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MIAMI (CBSMiami) — Prosecution and defense rested their case Friday afternoon in the re-sentencing hearing of the man who stabbed his classmate to death in a school bathroom.
Michael Hernandez, 26, was given a mandatory life sentence for the 2004 murder of Jamie Gough in a Southwood Middle School bathroom. Both were 14 years old at the time. Trial evidence showed Hernandez was obsessed with becoming a serial killer.
Judge John Schlesinger is expected make a decision and enter a ruling on whether to reduce Michael’s sentence on Feb 22nd.
At the conclusion of the hearing Gough’s father, George, said “It has been a stressful three days. It’s been really tough to go through the same thing again.”
Andre Martin, a former friend and classmate of Hernandez, told CBS4 News he believes Hernandez is incurable.
“I believe he is a danger not only to me and the Gough family, but anyone that he’s around,” Martin said.
Earlier on Friday, his mother and sister took the stand defending him- asking for his sentenced to be reduced.
His mother, Kathy Hernandez talked about the life of her son, covering his schooling, the neighborhood he grew up in and his daily behavior.
When asked when she started noticing changes to her son’s behavior Kathy responded, “I would say it was the summer of 2003….he started to be more withdrawn, not as much interaction with us. He started exercising. He started keeping his room spotless.”
She went on, “He started with some repetitive behavior, opening and closing refrigerators, just standing there looking side to side for a few seconds….He started doing it everyday.”
When asked if the repetitive behaviors caused her any concern, she said “They caused a lot of concern because it seemed he was just being more and more isolated not only with us… this happened over a gradual period of time.”
Kathy said her son was never taken to therapy.
Prosecution asked, “Michael had a bible collection in his room?”
“He did,” replied Kathy.
Prosecution went on, “And he also has a knife collection in his room?”
“He did. Yes,” replied Kathy. Silence followed.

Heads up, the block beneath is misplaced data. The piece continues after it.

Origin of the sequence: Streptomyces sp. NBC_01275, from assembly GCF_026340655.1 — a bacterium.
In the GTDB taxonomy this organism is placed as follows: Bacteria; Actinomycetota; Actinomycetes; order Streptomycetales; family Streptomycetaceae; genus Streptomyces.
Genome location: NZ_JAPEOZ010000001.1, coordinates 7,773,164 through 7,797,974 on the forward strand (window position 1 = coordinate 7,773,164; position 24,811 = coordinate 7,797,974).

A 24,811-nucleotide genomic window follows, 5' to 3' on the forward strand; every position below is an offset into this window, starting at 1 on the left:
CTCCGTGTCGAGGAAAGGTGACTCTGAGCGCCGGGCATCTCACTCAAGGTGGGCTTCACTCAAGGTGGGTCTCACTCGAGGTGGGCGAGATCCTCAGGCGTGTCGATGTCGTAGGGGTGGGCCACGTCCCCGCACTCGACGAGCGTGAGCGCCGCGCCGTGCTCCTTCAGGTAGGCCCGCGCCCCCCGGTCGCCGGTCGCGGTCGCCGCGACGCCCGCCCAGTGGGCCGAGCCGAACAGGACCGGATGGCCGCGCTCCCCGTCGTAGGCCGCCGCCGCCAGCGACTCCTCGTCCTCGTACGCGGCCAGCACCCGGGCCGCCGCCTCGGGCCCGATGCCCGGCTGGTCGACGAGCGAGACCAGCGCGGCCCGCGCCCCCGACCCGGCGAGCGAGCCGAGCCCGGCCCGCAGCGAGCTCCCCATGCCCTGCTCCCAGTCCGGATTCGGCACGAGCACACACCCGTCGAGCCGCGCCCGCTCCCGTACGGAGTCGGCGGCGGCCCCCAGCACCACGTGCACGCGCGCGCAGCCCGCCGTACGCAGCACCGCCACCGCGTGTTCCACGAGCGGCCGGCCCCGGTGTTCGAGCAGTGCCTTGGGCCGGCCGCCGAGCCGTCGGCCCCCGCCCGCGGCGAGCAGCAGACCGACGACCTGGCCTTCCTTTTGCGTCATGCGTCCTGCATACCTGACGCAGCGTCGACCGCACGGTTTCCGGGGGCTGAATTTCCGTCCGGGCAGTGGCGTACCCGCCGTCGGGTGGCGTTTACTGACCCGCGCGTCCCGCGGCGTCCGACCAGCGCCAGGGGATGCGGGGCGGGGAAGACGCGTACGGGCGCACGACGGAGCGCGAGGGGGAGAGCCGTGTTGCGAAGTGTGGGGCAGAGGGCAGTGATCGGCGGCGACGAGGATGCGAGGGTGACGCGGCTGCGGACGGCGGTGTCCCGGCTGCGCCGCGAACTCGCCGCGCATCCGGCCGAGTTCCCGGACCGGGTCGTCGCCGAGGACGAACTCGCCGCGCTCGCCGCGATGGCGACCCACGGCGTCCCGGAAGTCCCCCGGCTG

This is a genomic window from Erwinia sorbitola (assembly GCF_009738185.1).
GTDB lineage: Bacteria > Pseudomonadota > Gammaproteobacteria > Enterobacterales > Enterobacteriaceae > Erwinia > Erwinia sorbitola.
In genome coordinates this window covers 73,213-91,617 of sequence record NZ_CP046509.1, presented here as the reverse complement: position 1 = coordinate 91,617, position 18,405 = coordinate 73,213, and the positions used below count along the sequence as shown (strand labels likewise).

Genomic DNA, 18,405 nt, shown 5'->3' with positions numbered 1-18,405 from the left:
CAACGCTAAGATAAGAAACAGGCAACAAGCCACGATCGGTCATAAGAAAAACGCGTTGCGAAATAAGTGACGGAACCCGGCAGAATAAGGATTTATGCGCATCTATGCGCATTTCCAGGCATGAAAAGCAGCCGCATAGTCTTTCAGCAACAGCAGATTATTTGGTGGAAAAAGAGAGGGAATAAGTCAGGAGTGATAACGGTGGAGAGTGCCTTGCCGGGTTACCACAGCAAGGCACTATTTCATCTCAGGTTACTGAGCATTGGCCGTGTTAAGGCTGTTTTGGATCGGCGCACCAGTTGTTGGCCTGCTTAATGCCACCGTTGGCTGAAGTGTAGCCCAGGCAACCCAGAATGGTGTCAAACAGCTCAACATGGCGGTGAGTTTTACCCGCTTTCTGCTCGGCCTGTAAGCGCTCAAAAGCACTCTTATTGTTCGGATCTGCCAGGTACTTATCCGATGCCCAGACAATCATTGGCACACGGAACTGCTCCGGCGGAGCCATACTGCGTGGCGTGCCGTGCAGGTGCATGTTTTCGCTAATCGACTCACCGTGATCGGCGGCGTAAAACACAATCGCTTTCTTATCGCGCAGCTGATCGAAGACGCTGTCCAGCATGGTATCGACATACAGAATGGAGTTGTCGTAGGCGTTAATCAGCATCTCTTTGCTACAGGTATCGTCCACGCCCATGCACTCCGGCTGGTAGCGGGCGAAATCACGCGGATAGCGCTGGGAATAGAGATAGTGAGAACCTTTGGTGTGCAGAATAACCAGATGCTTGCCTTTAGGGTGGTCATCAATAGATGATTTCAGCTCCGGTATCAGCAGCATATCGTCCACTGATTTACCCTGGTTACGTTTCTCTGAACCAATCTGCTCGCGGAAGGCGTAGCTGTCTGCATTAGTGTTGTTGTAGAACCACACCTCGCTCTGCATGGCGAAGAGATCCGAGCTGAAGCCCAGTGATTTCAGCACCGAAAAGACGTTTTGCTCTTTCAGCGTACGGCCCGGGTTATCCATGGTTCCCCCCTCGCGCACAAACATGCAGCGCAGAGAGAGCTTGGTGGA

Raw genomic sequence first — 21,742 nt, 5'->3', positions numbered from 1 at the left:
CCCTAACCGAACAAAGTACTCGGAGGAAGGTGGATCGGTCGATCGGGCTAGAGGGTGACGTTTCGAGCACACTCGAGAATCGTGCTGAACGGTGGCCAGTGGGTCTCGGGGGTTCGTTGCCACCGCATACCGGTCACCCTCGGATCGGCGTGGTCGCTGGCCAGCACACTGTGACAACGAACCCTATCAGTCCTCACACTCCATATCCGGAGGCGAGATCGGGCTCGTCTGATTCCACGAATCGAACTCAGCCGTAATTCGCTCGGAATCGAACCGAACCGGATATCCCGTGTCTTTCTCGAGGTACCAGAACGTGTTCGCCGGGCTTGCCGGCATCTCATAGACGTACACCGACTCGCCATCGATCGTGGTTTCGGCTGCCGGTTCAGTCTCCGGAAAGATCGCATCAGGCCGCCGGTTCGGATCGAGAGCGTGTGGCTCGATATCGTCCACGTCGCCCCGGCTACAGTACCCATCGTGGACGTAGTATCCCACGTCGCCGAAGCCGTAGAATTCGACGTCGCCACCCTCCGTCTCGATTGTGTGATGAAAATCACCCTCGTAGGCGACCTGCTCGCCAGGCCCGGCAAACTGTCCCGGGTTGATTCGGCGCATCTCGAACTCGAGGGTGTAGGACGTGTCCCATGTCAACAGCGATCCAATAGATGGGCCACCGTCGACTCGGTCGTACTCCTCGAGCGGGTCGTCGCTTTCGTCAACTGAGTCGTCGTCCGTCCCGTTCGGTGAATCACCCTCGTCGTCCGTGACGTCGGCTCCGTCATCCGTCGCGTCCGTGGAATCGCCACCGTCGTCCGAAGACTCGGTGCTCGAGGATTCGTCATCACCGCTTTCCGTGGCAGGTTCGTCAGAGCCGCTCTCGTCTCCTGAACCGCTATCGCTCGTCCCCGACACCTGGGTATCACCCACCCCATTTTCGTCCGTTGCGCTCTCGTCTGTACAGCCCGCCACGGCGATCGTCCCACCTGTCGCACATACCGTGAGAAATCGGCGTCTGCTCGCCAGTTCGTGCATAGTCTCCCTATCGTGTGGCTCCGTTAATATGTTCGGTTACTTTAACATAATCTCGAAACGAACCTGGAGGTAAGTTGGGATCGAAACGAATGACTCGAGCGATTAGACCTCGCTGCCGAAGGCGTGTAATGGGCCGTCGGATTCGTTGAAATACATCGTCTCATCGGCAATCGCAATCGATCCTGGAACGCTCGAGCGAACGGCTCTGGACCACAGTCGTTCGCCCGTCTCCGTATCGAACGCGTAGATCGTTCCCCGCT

Michael’s sister – Christina Hernandez- later took the stand and spoke about her childhood and her relationship with her brother.
“I couldn’t say anything negative about my childhood. I love my parents. I think that they are exceptional parents,” she said while fighting back tears. “I mean they’re very loving. They’re nurturing..very supportive.”
She said she had kept in contact with him since his arrest in 2004.
“I would send him birthday cards, Christmas cards, just holiday cards, but always try to send letters or have people …recently now that he’s had access to the phone I would talk to him on the phone,” said Christina.
“Are you afraid of him,” asked an attorney.
“No,” replied Christina.
The attorney later asked, “If he gets released 13 years from now, 20 years from now, 30 years from now, will you be there as a sister to support him?”
“Definitely,” said Christina. “I feel like financially I do, emotionally to give him the support and then as well just to give him my profession I feel like I have access to other medical professionals that I could be able to set up the appropriate levels of support for him.”
Prosecutors asked her about her brother’s mental state.
“If your brother was released because that’s what we’re talking about, whether he gets a life sentence or 40 years, your hope is that he would be released,” asked a prosecutor.
“Yes,” replied Christina.
“You believe he is mentally ill,” asked prosecution.
“Yes,” she replied.
“You believe he has schizophrenia,” asked prosecution.
“Traits of it. Yes,” replied Christina.
All this as Michael sat across from them in the courtroom. Their testimony comes just a day after Michael took the stand seemingly choking up as he apologized for what he did.
“I want to apologize to Jaime and I’m sorry for what I did to him. It hurts me how senseless it was because he was always such a good friend to me. I wanted to apologize to his family, him mother and his father, I didn’t always feel this way,” said Hernandez.
Were Gough’s parents impressed by Hernandez’s tearful apology on the witness stand?
“Not a bit,” Gough’s father said. “I think all of this was made up. I could look at his face and I don’t believe him at all.”
Hernandez said up until recently he suffered from delusions and was not thinking properly. He said he didn’t realize this until he began talking with a psychologist.
“I didn’t see how illogical it was for a while. After being told by everyone that I was wrong, and that what I was thinking made absolutely no sense, it made me think how could that be, how could I have let myself get so far off the mark,” said Hernandez. “I had a solid dose of reality when Dr. Rosenfeld was asking me about the the delusions I was having. We talked about the final one which was the world cleansing. He asked me whether I thought I could actually pull off killing all six billion people in world and it dawned on me just then, because I had believed it, it dawned on me how illogical that was.”
Hernandez’s attorneys hope to show that he suffers from a mental illness and which should mitigate a life sentence.
Hernandez was informed that after he’s re-sentenced, that term will be up for review in 13 years. Hernandez could still receive a new life sentence but would be eligible for parole after 25 years.